In order to ensure efficacious purification of UF6 in accordance with the method of the invention, steps are taken to ensure that the mixture is entirely and continuously homogeneous and that the conditions of partial pressure of UF6 are uniform throughout the length of the microporous element employed.

By way of example and without any limitation being implied, the description given below relates to the practical application of the method in accordance with the invention to the purification of uranium hexafluoride derived from an isotopic enrichment plant.

The accompanying FIGURE is a diagrammatic illustration of the device for carrying out the method contemplated in the present application.

A mixture of UF6 and ClF3 is withdrawn through the duct 1 at a rate of 2500 g/s at the level of the stage n of an isotopic enrichment plant at the point corresponding to the highest pressure. The proportions of the mixture are 7.1 moles of UF6 for 0.11 mole of ClF3. The pressure is 1500 millibars and the temperature is higher than 100° C.

This mixture is passed into a heat exchanger 2 and cooled therein to a temperature of 90° C., then passed through the duct 3 into the diffuser 4 which comprises 540 microporous barriers.

At the outlet of said diffuser 4, practically pure UF6 is delivered through the pipe 5 at a flow rate of 2400 g/s, namely 6.95 moles/second of UF6 ; the temperature is 90° C. and the pressure is 275 millibars. This uranium hexafluoride is sufficiently free of impurities to permit withdrawal at 6 of the quantity desired for production and to reintroduce the remainder at 7 for feeding back to the stage n of the enrichment plant at a point corresponding to the lowest pressure.

At the outlet of the diffuser 4, a mixture of UF6 and ClF3 is obtained through the duct 8 in proportions of 0.13 mole of UF6 in respect of 0.11 mole of ClF3 ; the temperature is 90° C. and the pressure is 1450 millibars.

This mixture is cooled to a temperature of 75° C. by passing through the heat exchanger 9, then introduced through the duct 10 into the diffuser 11 which is constituted by 50 microporous barriers.

At the outlet of said diffuser 11, practically pure UF6 is obtained through the duct 12 at a flow rate of 35 g/s, namely 0.10 mole/s of UF6 ; the temperature is 75° C., the pressure is 275 millibars. It is possible either to effect a further withdrawal of said uranium hexafluoride for production or to reintroduce this latter into the stage n of the enrichment plant at a point corresponding to low pressure.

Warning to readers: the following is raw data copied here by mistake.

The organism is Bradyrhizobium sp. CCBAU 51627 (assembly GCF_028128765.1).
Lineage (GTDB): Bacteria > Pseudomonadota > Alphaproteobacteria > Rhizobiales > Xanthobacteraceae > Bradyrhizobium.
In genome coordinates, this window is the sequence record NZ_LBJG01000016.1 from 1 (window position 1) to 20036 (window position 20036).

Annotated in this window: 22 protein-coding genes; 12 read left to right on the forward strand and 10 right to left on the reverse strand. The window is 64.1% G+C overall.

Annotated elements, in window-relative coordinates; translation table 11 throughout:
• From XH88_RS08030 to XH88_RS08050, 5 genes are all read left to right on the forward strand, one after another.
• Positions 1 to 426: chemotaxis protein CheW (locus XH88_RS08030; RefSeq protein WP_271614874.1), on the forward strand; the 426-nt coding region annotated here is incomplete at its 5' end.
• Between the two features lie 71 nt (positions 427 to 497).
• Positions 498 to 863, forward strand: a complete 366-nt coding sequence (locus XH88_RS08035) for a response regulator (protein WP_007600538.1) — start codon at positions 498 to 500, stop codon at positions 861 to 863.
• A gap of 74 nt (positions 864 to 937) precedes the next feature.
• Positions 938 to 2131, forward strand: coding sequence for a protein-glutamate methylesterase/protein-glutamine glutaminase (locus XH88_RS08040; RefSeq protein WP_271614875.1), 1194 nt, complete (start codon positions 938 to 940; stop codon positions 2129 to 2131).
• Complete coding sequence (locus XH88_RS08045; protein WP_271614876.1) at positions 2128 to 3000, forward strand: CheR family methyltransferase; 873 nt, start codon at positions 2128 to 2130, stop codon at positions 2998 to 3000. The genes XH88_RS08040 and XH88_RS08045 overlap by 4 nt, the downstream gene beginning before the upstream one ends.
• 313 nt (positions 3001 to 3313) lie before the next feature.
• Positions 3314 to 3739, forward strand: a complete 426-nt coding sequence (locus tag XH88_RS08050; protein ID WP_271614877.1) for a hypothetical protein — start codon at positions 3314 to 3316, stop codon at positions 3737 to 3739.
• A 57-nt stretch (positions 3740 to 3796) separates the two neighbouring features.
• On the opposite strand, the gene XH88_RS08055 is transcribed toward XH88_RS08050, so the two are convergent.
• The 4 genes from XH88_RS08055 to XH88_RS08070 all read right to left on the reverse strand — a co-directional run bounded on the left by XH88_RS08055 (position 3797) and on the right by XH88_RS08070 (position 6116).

At the outlet of the diffuser 11, a mixture of ClF3 and uranium hexafluoride is obtained through the duct 13 in proportion of 0.11 mole of ClF3 in respect of 0.03 mole of UF6 ; the temperature is 75° C., the pressure is 1400 millibars. This final mixture which therefore contains approximately 20% UF6 and 80% ClF3 can either be discharged or undergo further separation by means of conventional methods such as condensation or undergo further separation by means of the method in accordance with the invention.

The barriers of the diffuser 4 and of the diffuser 11 are tubular barriers of ceramic material and have a diameter of 1.5 cm, a pore radius of 25 A and a sweep length of 1 m. The barriers are placed in parallel in each diffuser. Barriers having the same dimensions and either metallic or of fluorinated polymer have also been employed with comparable results.

By way of comparison, it can be noted that separation of the same mixture by means of the conventional method of gaseous diffusion would entail the need for approximately twenty stages and that each stage calls for a compression of the entire flow and approximately five times the number of barriers per diffuser.

Compared with the conventional methods of separation by crystallization steps, the method in accordance with the invention offers the following advantages:

the products are available at pressures which can be directly utilized either for production or for recycling in the cascade;

the set of two diffusers replaces the first bank of crystallizers and has the further advantage of dispensing with the need for an evaporator;

in the method according to the invention, approximately 35×103 kcal/h are required for cooling purposes whereas 100×103 kcal/h are necessary for cooling in accordance with the crystallizer process;

the process is continuous and avoids the need for storages of crystallized products.

Claims (5)

What we claim is:
1. A method of separation of a gas from a gas mixture in which said gas is the most readily condensable of the gases of said mixture, wherein said gas mixture is passed in contact with at least one microporous barrier having a permeability of 100×10-7 to 1000×10-7 moles of air/cm2 /min./cmHg, a pore radii of between 10 to 100 A, the partial pressure of said most readily condensable gas and/or the temperature of said gas mixture is adjusted as a function of the mean pore radius of said barrier so as to ensure capillary condensation of said condensable gas at the pore inlets of said barrier and to induce a flow of said condensed gas along to pores and across said barrier, and the gas which has thus condensed is then collected.